MAROLI (630 Bloor West, at Euclid, 416-483-5393) Complete meals for $16 per person, including all taxes, tip and a juice. Average main $9. Open Tuesday to Sunday 11:30 am to 3 pm and 5 to 10 pm. Unlicensed. Access: barrier-free, washrooms in basement. Rating: NNN
Maroli owner Naveen Polapady is ready for a fight at his new location next to the KFC on Bloor West.
After three hard years of cooking Indian food in an anonymous plaza and carving out a niche among the fickle, spoilt-for-choice uptown eaters, Polapady was informed that he had to vacate the premises to make way for a Sobeys supermarket.
If you have any doubt regarding his antipathy to big food corporations and his willingness to take it to the Southern-fried man, just check the posters adorning the walls of his pleasant, brand-spanking-new location. They say Stick It To The Colonel and other such things.
But have no fear, all of Maroli's antagonism is directed toward the string-tied one. You'll never meet nicer people serving behind a counter.
Maroli's weapon of choice in its battle against the Colonel is Malabar chicken ($7.99), which takes its name from India's southern coastal region. Pieces of boneless thigh are coated with a rub featuring 16 different herbs and spices (lick that finger, Harland Sanders), deep-fried in vegetable oil and served on a bed of lettuce with plain basmati rice.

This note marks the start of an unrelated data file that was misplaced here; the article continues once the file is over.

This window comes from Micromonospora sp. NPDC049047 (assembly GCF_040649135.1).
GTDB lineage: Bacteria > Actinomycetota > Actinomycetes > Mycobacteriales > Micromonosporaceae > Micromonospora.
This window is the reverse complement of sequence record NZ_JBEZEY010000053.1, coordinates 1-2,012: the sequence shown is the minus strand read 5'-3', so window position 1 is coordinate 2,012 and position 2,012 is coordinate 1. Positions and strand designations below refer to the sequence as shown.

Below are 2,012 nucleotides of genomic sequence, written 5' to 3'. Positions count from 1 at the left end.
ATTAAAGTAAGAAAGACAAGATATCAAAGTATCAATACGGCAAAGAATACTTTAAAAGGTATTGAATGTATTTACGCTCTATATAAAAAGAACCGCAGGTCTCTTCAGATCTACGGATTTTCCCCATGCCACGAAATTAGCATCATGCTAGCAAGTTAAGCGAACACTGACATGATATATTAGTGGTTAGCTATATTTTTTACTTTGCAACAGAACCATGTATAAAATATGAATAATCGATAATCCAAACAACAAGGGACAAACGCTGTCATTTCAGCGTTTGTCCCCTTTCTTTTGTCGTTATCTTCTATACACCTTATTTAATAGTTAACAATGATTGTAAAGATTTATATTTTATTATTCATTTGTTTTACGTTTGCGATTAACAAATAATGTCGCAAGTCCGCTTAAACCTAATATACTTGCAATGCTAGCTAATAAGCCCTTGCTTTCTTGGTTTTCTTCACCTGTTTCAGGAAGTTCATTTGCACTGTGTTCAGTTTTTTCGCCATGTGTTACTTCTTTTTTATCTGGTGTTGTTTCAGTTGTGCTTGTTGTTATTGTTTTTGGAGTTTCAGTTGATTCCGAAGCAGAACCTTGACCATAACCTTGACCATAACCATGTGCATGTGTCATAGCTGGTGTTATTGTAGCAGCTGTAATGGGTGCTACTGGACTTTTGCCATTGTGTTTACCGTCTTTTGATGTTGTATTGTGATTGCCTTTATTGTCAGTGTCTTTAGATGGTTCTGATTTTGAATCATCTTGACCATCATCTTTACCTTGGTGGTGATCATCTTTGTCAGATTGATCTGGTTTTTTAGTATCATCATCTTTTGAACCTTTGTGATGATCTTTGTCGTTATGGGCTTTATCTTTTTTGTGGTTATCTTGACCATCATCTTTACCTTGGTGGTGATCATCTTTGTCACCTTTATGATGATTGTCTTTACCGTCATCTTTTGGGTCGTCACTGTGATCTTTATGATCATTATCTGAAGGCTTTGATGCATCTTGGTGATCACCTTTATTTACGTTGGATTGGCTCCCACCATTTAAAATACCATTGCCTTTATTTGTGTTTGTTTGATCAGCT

The result is tender chicken with a modicum of heat and an intriguing, compelling flavour that evokes Chinese five-spice powder. As a lunch special at $5.99, it's about as healthy and economical a meal as fried chicken can be.
Other dishes don't stray from Indian resto standards. Vegetable biriyani ($7.50) delivers good spicing and heat but would benefit from more fresh than frozen vegetables.
The tikka salad lunch special ($4.99), a fresh but plain Indian chicken salad served with rice, cries out for some sort of homemade yogurt dressing instead of the supplied pack of Kraft Italian.
Butter paneer ($9.99) allows vegetarians to enjoy all the creamy richness that has Torontonians so enamoured of butter chicken.
But coconut milk gets overplayed in the shrimp Malabari ($9.99), which needs greater reduction to focus flavour. So stop in for some Malabar chicken and Toronto's latest culinary David-and-Goliath cockfight.